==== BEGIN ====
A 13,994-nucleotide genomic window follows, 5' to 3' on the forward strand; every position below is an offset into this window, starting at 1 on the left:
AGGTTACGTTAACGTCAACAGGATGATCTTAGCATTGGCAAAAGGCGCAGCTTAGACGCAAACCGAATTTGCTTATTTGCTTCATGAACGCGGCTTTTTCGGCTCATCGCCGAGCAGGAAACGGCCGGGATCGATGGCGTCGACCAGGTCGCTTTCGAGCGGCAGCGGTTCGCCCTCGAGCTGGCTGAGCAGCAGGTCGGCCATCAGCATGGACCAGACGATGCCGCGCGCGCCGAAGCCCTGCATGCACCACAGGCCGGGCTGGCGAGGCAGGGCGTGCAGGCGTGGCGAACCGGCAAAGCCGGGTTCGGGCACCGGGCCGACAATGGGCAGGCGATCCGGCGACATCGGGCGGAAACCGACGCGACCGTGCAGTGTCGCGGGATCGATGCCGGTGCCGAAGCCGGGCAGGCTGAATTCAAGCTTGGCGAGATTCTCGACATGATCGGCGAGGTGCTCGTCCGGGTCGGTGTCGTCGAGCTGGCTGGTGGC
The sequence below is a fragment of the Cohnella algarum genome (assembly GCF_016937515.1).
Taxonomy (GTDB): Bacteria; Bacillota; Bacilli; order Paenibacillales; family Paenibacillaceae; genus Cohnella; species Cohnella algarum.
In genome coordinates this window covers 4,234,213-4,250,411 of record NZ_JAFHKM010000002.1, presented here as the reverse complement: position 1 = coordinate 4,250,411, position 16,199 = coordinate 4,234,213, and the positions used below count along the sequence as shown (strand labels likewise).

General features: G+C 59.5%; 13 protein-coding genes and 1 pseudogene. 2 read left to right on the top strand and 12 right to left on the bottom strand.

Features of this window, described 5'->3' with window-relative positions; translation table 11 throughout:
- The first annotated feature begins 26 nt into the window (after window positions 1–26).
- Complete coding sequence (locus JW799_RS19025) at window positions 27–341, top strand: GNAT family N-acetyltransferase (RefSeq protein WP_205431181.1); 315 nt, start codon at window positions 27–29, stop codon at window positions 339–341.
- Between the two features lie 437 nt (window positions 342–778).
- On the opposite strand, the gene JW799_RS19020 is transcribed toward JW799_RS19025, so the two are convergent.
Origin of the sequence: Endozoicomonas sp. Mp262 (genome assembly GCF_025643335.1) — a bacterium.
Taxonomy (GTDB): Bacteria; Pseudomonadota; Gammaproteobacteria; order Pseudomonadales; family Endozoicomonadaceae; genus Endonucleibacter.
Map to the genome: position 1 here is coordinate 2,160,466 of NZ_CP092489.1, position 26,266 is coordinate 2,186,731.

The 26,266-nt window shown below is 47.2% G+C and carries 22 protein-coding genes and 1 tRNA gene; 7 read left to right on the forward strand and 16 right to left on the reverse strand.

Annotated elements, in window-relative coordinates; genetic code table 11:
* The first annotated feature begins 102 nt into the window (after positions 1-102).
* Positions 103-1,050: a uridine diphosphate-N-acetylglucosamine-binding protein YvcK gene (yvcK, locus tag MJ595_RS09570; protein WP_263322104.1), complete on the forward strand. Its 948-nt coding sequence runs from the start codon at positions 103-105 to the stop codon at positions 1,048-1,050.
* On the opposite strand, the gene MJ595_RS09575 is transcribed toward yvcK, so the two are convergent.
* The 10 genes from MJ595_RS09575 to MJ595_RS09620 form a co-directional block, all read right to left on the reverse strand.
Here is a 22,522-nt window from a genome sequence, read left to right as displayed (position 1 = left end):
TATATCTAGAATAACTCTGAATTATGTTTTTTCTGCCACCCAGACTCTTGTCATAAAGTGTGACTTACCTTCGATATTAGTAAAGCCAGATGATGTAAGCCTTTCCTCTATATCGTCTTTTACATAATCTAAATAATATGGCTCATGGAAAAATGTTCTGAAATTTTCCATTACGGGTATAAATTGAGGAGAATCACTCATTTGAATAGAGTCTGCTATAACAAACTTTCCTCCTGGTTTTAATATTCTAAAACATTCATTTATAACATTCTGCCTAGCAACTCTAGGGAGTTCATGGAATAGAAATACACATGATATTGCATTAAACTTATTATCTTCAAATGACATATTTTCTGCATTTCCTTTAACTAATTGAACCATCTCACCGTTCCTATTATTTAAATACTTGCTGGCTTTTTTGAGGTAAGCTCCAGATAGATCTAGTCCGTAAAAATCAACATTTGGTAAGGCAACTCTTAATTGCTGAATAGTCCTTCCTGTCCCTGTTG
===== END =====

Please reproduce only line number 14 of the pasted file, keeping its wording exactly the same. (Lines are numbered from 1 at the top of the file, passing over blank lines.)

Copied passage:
Map to the genome: position 1 here is coordinate 2,160,466 of NZ_CP092489.1, position 26,266 is coordinate 2,186,731.